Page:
Developing a Legal Framework

The legalities of business are especially important in the case of nonprofit ventures, as there are rules for where you can get money, what agencies you can use, and more. You want to understand regulations and money – working in nonprofits, where your money comes from is an important part of how your business will succeed and do what it is meant to in your community.

The legal framework of your business also determines the laws and governing practices of your company. You may learn decision making when broadening your human resource skills, but this is where your aptitude in decision making will come in most handy.

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3. Organizational Development

Organizational Development

In order to properly manage a business or nonprofit you need to increase the organizational development in your organization. This type of development works to expand the effectiveness of your team (whether they're employees or volunteers) by giving them the knowledge they need in order to perform to their best ability.

Organizational development is an important part of the human resources strategy. Business structure keeps small businesses, corporations, and nonprofits in line for a change and ensures performance is at its peak.

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Why Do You Need Capacity Building?

Your business, especially in the case of nonprofits, need to build itself up with a sustainable infrastructure that supports the business and its cause. Capacity building is often overlooked in businesses, and employees are simply trained – but the benefits of implementing this type of skill development in your business will be obvious as it begins to help your business build and grow.

Not only does capacity training help build a more effective team, but it can also increase profits (which is especially important for nonprofits). When your business is doing something to enrich the lives of a community and solve issues, your business is succeeding and creating a sustainable future.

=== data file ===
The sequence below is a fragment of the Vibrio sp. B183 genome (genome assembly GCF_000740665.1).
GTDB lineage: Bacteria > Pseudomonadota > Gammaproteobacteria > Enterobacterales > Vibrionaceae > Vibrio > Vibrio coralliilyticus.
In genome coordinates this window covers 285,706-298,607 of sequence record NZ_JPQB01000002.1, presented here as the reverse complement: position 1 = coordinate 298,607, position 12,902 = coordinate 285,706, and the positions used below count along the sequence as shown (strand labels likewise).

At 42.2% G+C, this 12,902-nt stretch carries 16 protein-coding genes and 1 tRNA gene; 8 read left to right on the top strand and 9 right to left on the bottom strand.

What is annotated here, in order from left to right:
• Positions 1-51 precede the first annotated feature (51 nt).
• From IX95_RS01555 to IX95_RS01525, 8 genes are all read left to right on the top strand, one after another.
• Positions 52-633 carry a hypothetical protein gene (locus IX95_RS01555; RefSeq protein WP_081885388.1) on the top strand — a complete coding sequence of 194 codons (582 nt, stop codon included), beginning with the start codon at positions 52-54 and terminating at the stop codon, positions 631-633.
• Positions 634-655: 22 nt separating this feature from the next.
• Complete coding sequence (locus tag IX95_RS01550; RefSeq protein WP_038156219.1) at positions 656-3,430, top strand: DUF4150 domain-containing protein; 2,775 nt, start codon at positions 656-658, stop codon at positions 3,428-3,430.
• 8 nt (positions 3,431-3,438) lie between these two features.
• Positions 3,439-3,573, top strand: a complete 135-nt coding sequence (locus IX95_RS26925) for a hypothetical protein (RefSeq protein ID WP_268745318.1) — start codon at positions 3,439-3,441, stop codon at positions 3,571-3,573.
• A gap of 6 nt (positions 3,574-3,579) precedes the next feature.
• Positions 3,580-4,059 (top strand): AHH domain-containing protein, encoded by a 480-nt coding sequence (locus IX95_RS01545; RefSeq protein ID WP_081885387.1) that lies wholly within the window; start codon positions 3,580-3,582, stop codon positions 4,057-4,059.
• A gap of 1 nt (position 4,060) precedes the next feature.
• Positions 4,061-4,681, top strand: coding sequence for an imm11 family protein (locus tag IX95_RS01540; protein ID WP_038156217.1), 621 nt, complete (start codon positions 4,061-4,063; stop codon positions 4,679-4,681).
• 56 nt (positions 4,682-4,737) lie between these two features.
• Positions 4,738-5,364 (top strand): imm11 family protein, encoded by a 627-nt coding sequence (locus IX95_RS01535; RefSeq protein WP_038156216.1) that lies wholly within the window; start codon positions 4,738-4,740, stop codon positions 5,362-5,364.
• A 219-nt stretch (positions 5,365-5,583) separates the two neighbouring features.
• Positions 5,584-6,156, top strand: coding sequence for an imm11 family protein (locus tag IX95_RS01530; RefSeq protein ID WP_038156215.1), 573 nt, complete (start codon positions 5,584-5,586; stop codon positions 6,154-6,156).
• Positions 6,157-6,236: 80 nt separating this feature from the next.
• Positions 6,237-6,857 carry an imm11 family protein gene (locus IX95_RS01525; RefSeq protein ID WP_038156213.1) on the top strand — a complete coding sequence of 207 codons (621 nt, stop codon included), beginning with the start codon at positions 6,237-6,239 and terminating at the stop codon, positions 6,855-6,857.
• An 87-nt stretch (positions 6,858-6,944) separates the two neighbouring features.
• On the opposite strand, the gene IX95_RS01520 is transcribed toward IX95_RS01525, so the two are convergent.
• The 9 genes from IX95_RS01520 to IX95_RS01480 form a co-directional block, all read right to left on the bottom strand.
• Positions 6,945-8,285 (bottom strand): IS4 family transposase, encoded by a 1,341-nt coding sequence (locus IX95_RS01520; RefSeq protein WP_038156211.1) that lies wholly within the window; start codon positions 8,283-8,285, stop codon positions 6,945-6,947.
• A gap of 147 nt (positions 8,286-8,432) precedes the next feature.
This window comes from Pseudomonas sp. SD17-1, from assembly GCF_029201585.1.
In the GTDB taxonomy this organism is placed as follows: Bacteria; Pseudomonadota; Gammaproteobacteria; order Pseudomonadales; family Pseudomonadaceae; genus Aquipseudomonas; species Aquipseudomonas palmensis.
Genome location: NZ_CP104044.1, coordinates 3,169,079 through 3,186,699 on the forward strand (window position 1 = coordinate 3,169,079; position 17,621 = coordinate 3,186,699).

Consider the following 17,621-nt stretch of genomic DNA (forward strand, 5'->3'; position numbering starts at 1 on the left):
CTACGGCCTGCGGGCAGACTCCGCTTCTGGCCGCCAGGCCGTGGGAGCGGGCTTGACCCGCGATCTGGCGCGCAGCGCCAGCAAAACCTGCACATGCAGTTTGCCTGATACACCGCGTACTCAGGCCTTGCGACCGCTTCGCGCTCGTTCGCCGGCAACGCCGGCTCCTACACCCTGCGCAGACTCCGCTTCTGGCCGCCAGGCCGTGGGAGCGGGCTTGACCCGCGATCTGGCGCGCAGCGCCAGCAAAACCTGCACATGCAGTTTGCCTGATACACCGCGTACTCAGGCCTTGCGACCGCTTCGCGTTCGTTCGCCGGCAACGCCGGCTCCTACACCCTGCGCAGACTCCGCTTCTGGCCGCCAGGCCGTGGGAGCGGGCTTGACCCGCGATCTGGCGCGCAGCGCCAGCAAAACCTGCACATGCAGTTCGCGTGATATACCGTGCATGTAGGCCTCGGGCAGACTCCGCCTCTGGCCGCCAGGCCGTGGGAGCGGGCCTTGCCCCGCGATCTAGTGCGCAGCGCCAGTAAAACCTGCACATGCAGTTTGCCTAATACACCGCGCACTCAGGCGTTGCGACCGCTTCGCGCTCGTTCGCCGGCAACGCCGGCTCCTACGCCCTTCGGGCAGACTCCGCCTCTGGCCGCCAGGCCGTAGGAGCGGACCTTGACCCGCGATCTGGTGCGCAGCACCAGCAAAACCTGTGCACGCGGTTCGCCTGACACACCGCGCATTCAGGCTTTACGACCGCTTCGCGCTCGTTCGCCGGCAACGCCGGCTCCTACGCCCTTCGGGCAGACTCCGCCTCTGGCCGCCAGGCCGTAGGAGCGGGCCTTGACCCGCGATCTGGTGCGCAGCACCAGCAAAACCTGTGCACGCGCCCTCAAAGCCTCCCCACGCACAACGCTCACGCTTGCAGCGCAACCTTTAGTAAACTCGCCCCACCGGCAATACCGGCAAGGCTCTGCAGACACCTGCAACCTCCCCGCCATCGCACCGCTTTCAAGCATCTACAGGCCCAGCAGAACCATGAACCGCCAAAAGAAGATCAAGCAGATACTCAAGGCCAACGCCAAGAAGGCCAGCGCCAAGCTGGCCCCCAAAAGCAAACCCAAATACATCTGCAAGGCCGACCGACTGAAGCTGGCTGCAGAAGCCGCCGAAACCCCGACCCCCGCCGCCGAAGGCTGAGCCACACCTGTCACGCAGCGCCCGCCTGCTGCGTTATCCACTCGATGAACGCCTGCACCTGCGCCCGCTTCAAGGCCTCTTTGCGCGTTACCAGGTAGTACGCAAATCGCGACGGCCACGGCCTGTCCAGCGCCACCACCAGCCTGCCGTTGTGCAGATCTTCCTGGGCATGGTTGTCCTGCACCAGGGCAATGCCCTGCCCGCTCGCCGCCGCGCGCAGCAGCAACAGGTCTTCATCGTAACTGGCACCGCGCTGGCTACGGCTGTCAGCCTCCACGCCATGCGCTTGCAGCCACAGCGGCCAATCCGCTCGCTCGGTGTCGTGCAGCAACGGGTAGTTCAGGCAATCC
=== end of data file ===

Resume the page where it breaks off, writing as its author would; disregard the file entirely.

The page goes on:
All businesses, of all kinds, need capacity building in order to grow. However, there are some specific business issues that can be altered with the implementing of capacity development. Here are some of them – if these fit you, your team, or your business, start working on building a firmer structure now.

Meeting Supply and Need

Increasing Funding

Training is Inefficient

Change is Needed

Increase Communications

Not Sure How to Get Started with Capacity Building?

If you are ready to integrate capacity building into your company, you can find many sources to help you get started. There are many online sources that will guide you through the steps. Your business may want to consider hiring a consultant in the field, especially if you don't feel like you have the time to do it all on your own.

Talk to other businesses (it's likely you know some other CEOs and nonprofit presidents) about what they did to build capacity in their company. You may find out that there are some local workshops that will help you learn more about this fundamental strategy that can make a huge difference both behind the scenes and in the public sector.

Final Thoughts on Capacity Building

If you're not sure if your nonprofit or for-profit business is in need of capacity building, you can do some assessments to determine your needs. Look especially at the areas that capacity building will expand – like communications, volunteerism, and profits.

Use what you learn from peers to come up with the best strategy for your business, and you will find growth.